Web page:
- Welcome to the 112th Math Education Blog Carnival! There are many fabulous rides at this carnival, and hopefully you won’t get motion sickness on any of them!
At this first booth, we have the mystifying number 112. What is amazing about the number 112?
Well, not only is 112² = 2² + 4² + 6² + 7² + 8² + 9² + 11² + 15² + 16² + 17² + 18² + 19² + 24² + 25² + 27² + 29² + 33² + 35² + 37² + 42² + 50², but 112 is also the side length of the SMALLEST square that is composed entirely of smaller distinct sized squares with integer sides. Sources: Squaring a Square and OEIS.org. There are 21 different squares in this square with side length 112. Click on the image below and it will magically become bigger. You can then print it, cut it into pieces to make a puzzle, and take that home as your first carnival prize today.
I don’t know if it is significant, but 112 is 7 × 4², and 112’s square was divided into 3 × 7 different squares . 175 is also such a side length, and 175 is 7 × 5², and 175’s square was divided into 3 × 8 different squares.
Addition, Subtraction, Multiplication, Division
Bedtime Math has a quick math activity for kids every evening. Here’s one about adding, subtracting, and/or multiplying at the Giraffe Hotel.
Rodi Steinig leads a math circle of students ages 11-17 in a course titled “Our Algorithmic Culture,”. It may surprise you that algorithms are not just for math; they are for real, real life, too. See for yourself as several activities are described in Introducing Algorithms, a post about the first of 8 sessions on the subject.
RobertLovesPi’s blog regularly features a rotating solid geometric shape or a beautiful tessellation such as this one that can be enjoyed by young or old alike.
David Mitchell of Latticelabyrinths explains how he and his friend, Jacob, made a beautiful structure for the September 1917 Wirksworth Art and Architecture Trail using a large peg board, pegs and 1302 red or blue precisely-cut wooden equilateral triangles. Amazing! I wish I could have seen it in person.
What is a Rotogon? Katie Steckles of aperiodical.com blogged about this beautiful computer generated, constantly transforming piece of art that could mesmerize young and old alike.
What is the Same? What is Different? has a wide variety of thoughtful activities that can get your students’ brain juices flowing.
Try Math Visuals for other great bell ringers.
Life Through a Mathematician’s Eyes sees a great deal of beauty in Pascal’s Triangle, but it isn’t the significant part of the curriculum she wishes it could be. She got around that though. In her post, Pascal’s Triangle, she shared some great articles that she turned into bell ringers for her students to contemplate when they arrive to class. She also made assignments that can be completed in class or at home.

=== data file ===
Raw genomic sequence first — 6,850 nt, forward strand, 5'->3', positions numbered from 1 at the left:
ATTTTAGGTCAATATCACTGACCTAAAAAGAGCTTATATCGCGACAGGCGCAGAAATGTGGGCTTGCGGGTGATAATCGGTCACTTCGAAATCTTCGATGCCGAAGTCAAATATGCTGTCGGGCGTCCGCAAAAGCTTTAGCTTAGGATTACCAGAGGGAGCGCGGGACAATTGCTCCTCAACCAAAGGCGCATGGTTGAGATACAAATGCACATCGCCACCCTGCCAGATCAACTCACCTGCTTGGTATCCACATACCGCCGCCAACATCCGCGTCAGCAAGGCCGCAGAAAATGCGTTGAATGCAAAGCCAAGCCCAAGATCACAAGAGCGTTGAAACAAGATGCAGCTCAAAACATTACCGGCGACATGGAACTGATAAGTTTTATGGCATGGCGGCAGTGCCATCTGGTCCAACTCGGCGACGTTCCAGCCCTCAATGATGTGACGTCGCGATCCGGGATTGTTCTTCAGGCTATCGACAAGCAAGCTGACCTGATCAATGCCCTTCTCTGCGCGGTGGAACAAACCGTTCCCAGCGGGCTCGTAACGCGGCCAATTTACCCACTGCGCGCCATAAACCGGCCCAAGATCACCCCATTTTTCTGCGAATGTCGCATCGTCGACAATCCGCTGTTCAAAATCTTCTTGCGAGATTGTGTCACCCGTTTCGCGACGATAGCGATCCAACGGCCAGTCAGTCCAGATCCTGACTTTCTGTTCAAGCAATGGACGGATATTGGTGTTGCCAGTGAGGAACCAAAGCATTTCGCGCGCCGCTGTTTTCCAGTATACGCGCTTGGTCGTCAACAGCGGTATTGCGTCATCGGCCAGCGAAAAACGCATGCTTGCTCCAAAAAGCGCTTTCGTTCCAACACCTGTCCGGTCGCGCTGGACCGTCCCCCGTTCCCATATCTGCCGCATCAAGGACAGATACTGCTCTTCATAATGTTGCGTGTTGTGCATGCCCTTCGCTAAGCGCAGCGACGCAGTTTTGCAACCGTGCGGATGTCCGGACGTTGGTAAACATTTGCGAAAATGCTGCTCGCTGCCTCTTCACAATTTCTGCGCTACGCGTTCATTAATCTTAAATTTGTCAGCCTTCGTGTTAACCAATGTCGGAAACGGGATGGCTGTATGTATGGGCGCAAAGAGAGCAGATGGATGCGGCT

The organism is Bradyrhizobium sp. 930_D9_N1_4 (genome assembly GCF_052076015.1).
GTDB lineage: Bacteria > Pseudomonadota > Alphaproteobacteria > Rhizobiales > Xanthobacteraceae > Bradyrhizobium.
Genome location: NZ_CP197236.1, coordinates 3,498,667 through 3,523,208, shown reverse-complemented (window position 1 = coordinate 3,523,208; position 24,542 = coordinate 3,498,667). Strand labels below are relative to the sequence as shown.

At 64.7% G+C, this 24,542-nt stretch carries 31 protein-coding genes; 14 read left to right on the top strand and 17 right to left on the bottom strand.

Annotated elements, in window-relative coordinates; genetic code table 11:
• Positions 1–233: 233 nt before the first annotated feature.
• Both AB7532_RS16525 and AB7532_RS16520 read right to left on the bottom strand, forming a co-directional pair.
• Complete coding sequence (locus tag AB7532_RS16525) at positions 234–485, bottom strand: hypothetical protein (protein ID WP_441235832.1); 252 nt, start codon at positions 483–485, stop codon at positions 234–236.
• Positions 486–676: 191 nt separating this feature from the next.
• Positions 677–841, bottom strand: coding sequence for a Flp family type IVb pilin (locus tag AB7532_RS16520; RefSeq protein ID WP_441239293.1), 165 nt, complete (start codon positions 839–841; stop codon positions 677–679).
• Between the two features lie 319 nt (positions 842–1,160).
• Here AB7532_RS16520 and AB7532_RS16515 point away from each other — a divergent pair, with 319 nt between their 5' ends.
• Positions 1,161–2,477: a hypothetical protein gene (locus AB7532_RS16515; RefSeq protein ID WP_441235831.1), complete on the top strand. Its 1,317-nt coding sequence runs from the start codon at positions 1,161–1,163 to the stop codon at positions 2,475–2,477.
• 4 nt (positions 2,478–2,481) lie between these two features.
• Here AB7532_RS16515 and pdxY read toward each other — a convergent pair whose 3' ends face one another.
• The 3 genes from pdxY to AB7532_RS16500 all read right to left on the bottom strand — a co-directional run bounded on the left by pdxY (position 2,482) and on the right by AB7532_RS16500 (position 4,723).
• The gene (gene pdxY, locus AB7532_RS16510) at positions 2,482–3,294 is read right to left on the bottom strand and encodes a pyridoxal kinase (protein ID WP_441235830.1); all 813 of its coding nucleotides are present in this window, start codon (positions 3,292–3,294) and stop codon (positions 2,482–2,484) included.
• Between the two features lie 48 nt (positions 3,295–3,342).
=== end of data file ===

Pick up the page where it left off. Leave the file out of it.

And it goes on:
Paul Murray creates bulletin boards near the lunch room with questions on them. Some of the questions are math problems. For the last ten years or so, students have stopped by his bulletin boards, read them, and pondered the questions. Read how he does it in A Math Bulletin Board that Actually Gets Read!
Carnival of Mathematics
Earlier this month Just Maths published the more advanced 149th Carnival of Mathematics. It has several great links in it that could pique high schoolers’ interest even if those students aren’t able to understand all the mathematics yet. Next month Alexander at CoDiMa will host the 150th Carnival of Mathematics.
Some people like entering math competitions. If you have a student that likes them, look at this post from Resourceaholic. It has questions that can be a fun challenge whether you like competitions or not.
Alan Parr often plays his envelop game with students who are learning many different mathematical concepts. His students all enjoy it. The game described in A Wow! Conversation with Amy was easy to put together, let Amy display some brilliant reasoning and provided its creator a very memorable experience, perhaps his most memorable this school year. .
Paula Beardell Krieg of Bookzoompa’s wrote a post about Symmetry for 4 – 5 year olds that I adore. Even kids that young can make some gorgeous geometric art.
Mike’s Math Page does so many great math videos with his sons that its difficult to pick only one or two. I went with a couple of posts about geometry: Playing with Some Mathy Art ideas this morning which will appeal to kids of all ages and Lessons from a great geometry homework problem for older kids.
Before teaching congruent triangle proofs, Mrs. E Teaches Math recommends a paper folding, cutting, and arranging activity that helps students visualize overlapping triangles.
A little mathematical humor can help students access prior knowledge, or it can make a new concept memorable. Joseph Nebus reads lots of comics to find ones with some mathematics in them. This August 17, 2017 edition of Reading the Comics has a few that could help students remember what irrational means, what sum means, or what the < sign means.
Math Literature Books
Math Book Magic introduces us to a new book, Stack the Cats by Susie Ghahremani. The book is just right for kindergarten and earlier elementary grades. It can help you talk to kids about counting, adding, even decomposing numbers in a very fun way. Kids may not even be aware they are learning math as they find different ways to stack toy cats and other objects. Stack the Cats joins the #Mathbookmagic
Ben Orlin of Math with Bad Drawings delights us with Literature’s Greatest Opening Lines, as Written By Mathematicians.
Denise Gaskins has written Word Problems from Literature. It has a more serious but still very fun approach to exploring mathematics and problem solving through good literature.
Alex Bellos of Science Book a Day introduces us to Magical Mathematics: The Mathematical Ideas That Animate Great Magic Tricks. Every trick in the book introduces a different mathematical idea, and lots of magician secrets are revealed. Sounds fun!
Managing the Mathematics Classroom